Jan 12 2013

Update: Bugs in Costa Rica

Remember in our last newsletter when Paul wrote, “Bugs. I have never liked bugs and it was one of my main concerns about moving to the tropics, to Costa Rica. I’m here to tell you that the bug scare was just a false alarm” ?? Well, the very night we published that newsletter, we had a furry visitor show up uninvited in our bedroom.

Our cat, Tori, was fixated on a corner of the bedroom. When I went over to check it out, I saw a tarantula the size of my fist cowering in the corner. Here’s a picture of it next to Paul’s size 12 shoes, just for perspective of how big it was. Eeeeeeeekkkkk! There’s nothing like a big, black, furry insect to make you jump into action! We quickly scooted Tori out of the room, grabbed the broom, and swept it outside onto the porch where it proceeded to climb up the wall into the crevices.

I have to say that it’s the first time in almost four years that a bug has freaked me out. We mentioned it to a Tica friend the next day and she said that we’d see lots of them here (oh, joy) but that they are harmless. Evidently, they are attracted to banana plants. Who knew?

Not totally convinced, I looked them up on the Internet and here’s what I found:

The spiders known as tarantulas are famous for being large, hairy, and poisonous. While in some places there are enormous spiders…in Costa Rica the tarantulas are not so gigantic. For having an intimidating appearance, the tarantula is quite a fragile creature and steps delicately around the forest floor habitat. It uses its front legs like antennae to feel around in front of the spider’s body, which gives the spider a stronger sense of its surroundings than the spider’s eight small eyes.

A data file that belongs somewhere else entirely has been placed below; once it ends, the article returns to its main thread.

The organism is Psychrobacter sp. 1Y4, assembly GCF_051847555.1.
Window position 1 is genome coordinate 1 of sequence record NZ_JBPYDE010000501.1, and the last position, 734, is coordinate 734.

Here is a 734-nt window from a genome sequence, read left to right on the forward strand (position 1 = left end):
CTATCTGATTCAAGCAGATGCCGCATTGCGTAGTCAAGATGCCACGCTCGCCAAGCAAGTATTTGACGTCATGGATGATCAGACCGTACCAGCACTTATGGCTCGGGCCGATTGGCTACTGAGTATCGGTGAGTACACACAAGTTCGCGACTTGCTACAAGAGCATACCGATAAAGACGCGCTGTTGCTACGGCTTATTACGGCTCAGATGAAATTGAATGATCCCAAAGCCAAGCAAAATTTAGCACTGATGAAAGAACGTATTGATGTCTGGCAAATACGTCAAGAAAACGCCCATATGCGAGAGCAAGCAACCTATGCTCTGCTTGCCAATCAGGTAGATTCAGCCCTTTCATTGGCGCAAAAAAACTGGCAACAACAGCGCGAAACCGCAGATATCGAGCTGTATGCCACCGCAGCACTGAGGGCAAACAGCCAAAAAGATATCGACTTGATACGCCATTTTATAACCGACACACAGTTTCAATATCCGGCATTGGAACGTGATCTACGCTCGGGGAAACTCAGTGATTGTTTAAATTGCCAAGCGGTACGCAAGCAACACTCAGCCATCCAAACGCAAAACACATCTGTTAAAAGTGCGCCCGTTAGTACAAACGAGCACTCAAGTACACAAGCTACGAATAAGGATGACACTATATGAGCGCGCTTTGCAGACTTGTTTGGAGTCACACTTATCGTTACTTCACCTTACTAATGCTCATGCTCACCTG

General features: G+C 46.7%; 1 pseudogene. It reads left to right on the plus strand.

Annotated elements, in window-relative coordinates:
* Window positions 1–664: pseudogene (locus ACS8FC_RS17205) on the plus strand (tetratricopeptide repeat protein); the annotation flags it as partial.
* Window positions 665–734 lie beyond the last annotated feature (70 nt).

(The tarantula)…is common in Costa Rica but not necessarily commonly seen. It is nocturnal, emerging at dusk or later to mate and hunt. This primitive species of spider does not spin a web, but does dig a burrow, and never strays terribly far from home. Some live for 5 to 10 years in the wild.

All tarantulas, like all spiders, have poison, but tarantulas are relatively shy creatures and are very unlikely to bite. Most tarantulas need venom to stun their prey and defend themselves, and their bodies do not replenish venom quickly. Hence they are hesitant to waste venom unless they are threatened and cannot escape. If a tarantula feels cornered and scared, it will first use its backmost legs to flick thick urticating hairs off the back of its abdomen. These hairs sting, especially if they come in contact with the eyes or mouth. Another warning sign that a tarantula is becoming aggressive is when it rears up onto its back legs, sometimes adding an angry hiss. The spider’s fangs are underneath its head and the spider needs to come down on top of what it will bite. While the venom of a tarantula is not fatal, the bite can still be deep and painful. It’s better to just admire one where it stands.”

Admire it from a distance? I can do that!

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